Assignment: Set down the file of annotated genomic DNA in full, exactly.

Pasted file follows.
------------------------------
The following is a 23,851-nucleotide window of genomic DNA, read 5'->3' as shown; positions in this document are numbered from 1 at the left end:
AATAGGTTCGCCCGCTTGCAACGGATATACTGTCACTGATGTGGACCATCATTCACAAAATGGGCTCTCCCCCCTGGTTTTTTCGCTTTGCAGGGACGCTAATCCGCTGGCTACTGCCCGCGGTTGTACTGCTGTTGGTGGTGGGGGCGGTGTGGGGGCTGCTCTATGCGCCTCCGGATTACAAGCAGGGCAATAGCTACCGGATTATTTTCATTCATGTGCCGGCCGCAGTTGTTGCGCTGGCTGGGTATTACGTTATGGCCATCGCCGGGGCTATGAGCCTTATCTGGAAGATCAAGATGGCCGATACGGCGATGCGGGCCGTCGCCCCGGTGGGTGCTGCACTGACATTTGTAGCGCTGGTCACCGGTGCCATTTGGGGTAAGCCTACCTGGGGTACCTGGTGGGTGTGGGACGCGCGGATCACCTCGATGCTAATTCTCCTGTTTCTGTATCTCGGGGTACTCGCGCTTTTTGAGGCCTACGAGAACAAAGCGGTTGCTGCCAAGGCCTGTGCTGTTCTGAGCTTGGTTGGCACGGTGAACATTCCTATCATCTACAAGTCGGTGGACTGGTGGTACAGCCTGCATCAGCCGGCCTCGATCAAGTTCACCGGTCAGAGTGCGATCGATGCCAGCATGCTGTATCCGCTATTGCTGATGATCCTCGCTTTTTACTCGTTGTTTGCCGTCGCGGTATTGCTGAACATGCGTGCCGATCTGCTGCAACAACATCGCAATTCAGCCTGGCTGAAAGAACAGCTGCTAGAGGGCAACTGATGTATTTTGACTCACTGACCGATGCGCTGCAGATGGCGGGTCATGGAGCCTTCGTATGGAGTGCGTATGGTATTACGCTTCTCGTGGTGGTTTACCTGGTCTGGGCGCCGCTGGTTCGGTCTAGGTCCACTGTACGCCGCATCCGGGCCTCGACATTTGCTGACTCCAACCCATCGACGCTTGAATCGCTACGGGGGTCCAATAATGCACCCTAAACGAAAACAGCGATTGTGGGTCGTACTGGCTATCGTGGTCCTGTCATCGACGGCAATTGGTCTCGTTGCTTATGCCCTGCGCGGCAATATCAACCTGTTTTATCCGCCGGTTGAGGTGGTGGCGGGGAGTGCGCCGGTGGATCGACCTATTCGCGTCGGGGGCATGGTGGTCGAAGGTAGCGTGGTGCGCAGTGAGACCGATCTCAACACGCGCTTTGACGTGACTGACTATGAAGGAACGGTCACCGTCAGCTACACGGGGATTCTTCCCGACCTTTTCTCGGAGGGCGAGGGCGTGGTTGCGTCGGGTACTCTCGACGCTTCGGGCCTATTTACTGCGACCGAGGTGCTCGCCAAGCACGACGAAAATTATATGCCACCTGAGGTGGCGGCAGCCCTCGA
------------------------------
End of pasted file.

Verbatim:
The following is a 23,851-nucleotide window of genomic DNA, read 5'->3' as shown; positions in this document are numbered from 1 at the left end:
AATAGGTTCGCCCGCTTGCAACGGATATACTGTCACTGATGTGGACCATCATTCACAAAATGGGCTCTCCCCCCTGGTTTTTTCGCTTTGCAGGGACGCTAATCCGCTGGCTACTGCCCGCGGTTGTACTGCTGTTGGTGGTGGGGGCGGTGTGGGGGCTGCTCTATGCGCCTCCGGATTACAAGCAGGGCAATAGCTACCGGATTATTTTCATTCATGTGCCGGCCGCAGTTGTTGCGCTGGCTGGGTATTACGTTATGGCCATCGCCGGGGCTATGAGCCTTATCTGGAAGATCAAGATGGCCGATACGGCGATGCGGGCCGTCGCCCCGGTGGGTGCTGCACTGACATTTGTAGCGCTGGTCACCGGTGCCATTTGGGGTAAGCCTACCTGGGGTACCTGGTGGGTGTGGGACGCGCGGATCACCTCGATGCTAATTCTCCTGTTTCTGTATCTCGGGGTACTCGCGCTTTTTGAGGCCTACGAGAACAAAGCGGTTGCTGCCAAGGCCTGTGCTGTTCTGAGCTTGGTTGGCACGGTGAACATTCCTATCATCTACAAGTCGGTGGACTGGTGGTACAGCCTGCATCAGCCGGCCTCGATCAAGTTCACCGGTCAGAGTGCGATCGATGCCAGCATGCTGTATCCGCTATTGCTGATGATCCTCGCTTTTTACTCGTTGTTTGCCGTCGCGGTATTGCTGAACATGCGTGCCGATCTGCTGCAACAACATCGCAATTCAGCCTGGCTGAAAGAACAGCTGCTAGAGGGCAACTGATGTATTTTGACTCACTGACCGATGCGCTGCAGATGGCGGGTCATGGAGCCTTCGTATGGAGTGCGTATGGTATTACGCTTCTCGTGGTGGTTTACCTGGTCTGGGCGCCGCTGGTTCGGTCTAGGTCCACTGTACGCCGCATCCGGGCCTCGACATTTGCTGACTCCAACCCATCGACGCTTGAATCGCTACGGGGGTCCAATAATGCACCCTAAACGAAAACAGCGATTGTGGGTCGTACTGGCTATCGTGGTCCTGTCATCGACGGCAATTGGTCTCGTTGCTTATGCCCTGCGCGGCAATATCAACCTGTTTTATCCGCCGGTTGAGGTGGTGGCGGGGAGTGCGCCGGTGGATCGACCTATTCGCGTCGGGGGCATGGTGGTCGAAGGTAGCGTGGTGCGCAGTGAGACCGATCTCAACACGCGCTTTGACGTGACTGACTATGAAGGAACGGTCACCGTCAGCTACACGGGGATTCTTCCCGACCTTTTCTCGGAGGGCGAGGGCGTGGTTGCGTCGGGTACTCTCGACGCTTCGGGCCTATTTACTGCGACCGAGGTGCTCGCCAAGCACGACGAAAATTATATGCCACCTGAGGTGGCGGCAGCCCTCGA